For the taxable year ending December 31, 1977, G.D. Searle and its consolidated subsidiaries, including plaintiff, filed a Federal consolidated return reporting a loss of $22,919,533, later amended to $23,935,337. Searle prepared a pro forma Federal income tax return for 1977, reporting for State tax purposes $7,005,123 of the consolidated loss as its income loss.

On April 9, 1981, plaintiff filed an amended Illinois corporate income tax return for 1974, attempting to carry back its 1977 pro forma income loss to reduce its 1974 Federal taxable income for State tax purposes from $4,951,137 to zero, and seeking a State tax refund of $103,193. On that same date, plaintiff filed an amended Illinois corporate income tax return for 1975, attempting to carry back the remainder of its 1977 pro forma loss to reduce its 1975 Federal taxable income for State tax purposes from $4,946,610 to $2,892,624, and seeking a State tax refund of $44,032.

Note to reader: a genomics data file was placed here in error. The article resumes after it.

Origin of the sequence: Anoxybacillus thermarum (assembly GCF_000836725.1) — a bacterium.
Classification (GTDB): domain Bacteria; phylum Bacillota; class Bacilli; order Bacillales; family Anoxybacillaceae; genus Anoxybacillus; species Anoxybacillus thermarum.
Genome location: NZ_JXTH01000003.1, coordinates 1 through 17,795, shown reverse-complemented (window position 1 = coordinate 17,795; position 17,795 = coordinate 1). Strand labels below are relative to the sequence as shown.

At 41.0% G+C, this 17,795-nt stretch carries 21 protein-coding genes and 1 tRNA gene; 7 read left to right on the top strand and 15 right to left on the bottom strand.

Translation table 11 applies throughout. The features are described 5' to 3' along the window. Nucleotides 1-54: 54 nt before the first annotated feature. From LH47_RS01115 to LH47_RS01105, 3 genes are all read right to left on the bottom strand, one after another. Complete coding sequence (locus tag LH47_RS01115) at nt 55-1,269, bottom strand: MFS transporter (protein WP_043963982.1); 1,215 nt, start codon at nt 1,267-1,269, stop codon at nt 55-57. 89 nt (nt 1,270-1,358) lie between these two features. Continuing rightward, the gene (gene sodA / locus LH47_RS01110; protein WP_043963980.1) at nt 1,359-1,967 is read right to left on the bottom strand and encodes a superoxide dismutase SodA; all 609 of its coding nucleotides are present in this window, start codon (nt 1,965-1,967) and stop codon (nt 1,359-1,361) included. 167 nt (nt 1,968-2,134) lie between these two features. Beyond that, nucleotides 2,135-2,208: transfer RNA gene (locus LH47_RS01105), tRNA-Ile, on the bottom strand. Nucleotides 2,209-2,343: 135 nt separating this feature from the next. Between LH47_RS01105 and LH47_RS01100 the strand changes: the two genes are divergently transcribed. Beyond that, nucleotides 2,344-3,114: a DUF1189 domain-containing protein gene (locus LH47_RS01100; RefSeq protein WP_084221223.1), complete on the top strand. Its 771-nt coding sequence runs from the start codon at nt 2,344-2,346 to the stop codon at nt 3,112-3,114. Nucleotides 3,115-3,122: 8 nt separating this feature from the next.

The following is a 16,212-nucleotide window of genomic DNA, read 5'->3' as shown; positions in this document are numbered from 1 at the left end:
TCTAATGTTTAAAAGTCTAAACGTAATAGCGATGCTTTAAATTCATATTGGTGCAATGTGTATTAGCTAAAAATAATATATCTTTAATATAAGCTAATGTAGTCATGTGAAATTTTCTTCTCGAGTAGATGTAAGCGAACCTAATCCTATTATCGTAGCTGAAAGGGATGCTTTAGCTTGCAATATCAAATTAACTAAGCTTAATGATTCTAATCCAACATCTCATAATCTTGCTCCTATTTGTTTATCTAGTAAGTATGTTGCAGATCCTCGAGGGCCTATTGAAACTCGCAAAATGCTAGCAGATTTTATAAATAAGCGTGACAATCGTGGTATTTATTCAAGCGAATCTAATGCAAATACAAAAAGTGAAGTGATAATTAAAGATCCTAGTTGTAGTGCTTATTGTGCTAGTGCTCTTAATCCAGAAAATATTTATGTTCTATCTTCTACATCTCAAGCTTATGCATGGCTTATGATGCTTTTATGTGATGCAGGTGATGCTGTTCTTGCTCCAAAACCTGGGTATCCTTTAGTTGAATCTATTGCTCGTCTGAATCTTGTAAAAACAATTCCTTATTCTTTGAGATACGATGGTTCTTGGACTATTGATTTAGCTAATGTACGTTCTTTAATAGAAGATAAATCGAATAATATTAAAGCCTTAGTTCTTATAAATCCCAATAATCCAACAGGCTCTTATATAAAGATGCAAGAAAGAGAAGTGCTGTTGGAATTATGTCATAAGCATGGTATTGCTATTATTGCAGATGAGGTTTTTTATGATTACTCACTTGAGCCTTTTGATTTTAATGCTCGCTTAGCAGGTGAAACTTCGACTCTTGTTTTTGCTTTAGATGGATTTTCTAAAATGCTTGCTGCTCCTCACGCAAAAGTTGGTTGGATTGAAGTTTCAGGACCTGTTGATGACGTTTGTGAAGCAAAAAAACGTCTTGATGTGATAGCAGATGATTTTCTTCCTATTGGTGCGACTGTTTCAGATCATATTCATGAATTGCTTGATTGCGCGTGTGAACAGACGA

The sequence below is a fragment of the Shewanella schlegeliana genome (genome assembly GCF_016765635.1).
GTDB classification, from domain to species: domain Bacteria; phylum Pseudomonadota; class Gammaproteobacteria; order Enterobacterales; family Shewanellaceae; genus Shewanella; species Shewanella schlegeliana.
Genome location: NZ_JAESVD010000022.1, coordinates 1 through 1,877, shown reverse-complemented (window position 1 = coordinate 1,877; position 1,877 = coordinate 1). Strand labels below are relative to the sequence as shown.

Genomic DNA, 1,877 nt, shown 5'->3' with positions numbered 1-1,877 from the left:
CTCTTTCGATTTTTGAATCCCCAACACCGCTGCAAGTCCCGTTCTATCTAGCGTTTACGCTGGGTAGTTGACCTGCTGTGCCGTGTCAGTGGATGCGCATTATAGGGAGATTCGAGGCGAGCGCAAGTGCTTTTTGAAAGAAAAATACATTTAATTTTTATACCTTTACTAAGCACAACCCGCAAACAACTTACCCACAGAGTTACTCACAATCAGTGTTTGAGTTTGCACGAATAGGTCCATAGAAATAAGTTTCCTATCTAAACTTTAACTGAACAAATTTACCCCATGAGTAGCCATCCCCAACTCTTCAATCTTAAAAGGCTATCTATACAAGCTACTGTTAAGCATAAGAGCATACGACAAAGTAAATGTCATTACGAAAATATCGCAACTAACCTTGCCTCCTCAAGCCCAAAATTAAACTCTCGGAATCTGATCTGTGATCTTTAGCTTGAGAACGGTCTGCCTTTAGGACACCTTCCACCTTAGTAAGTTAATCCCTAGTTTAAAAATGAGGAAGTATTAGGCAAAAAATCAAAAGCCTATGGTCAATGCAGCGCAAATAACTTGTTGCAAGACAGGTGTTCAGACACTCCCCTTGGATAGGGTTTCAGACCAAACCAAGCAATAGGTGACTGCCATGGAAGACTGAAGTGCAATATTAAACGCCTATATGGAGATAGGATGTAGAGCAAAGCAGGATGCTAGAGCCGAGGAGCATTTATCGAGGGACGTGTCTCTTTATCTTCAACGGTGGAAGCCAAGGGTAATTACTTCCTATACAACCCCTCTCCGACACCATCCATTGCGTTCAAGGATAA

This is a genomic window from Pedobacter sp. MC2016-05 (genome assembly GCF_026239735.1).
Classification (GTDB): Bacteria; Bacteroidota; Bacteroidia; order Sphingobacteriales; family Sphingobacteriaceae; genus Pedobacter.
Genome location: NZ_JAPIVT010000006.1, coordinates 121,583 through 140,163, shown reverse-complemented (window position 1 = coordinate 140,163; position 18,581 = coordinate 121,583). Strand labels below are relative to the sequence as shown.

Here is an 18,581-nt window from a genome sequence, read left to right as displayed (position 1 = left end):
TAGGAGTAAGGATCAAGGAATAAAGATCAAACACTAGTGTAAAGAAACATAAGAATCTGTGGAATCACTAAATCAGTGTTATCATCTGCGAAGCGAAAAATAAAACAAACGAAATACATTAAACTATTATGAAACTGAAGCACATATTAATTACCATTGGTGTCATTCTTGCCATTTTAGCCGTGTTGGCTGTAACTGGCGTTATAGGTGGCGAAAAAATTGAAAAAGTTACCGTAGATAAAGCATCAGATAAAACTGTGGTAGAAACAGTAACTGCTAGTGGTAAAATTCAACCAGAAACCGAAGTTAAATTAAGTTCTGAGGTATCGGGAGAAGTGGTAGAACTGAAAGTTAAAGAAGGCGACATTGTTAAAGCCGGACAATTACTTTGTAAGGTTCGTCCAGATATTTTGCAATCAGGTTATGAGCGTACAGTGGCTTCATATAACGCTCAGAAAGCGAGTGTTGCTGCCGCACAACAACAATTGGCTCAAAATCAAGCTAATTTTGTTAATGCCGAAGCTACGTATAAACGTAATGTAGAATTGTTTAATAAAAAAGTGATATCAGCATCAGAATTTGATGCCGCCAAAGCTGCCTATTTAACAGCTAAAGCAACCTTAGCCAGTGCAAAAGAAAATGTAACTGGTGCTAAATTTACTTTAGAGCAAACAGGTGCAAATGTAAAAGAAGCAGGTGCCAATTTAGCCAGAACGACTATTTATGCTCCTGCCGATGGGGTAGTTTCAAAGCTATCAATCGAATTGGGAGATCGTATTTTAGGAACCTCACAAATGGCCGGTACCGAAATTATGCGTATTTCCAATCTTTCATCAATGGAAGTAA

On July 23, 1981, defendant, the Illinois Department of Revenue (Department), denied plaintiff's claims for refunds for the taxable years 1974 and 1975 on the ground that section 2-203(e)(2)(E) of the Illinois Income Tax Act (Ill. Rev. Stat. 1983, ch. 120, par. 2-203(e)(2)(E)) requires an affiliate that consents to filing a consolidated Federal income tax return to carry forward net operating losses to adjust separately determined Federal taxable income in future years.

Plaintiff filed a complaint for administrative review in the circuit court of Cook County, challenging the constitutionality of section 2-203(e)(2)(E) on the basis of equal protection and lack of uniformity. The circuit court affirmed the decision of the Department, upholding the constitutionality of section 2-203(e)(2)(E) of the Illinois Income Tax Act and affirming the denial of plaintiff's claims for tax refunds. Plaintiff now appeals.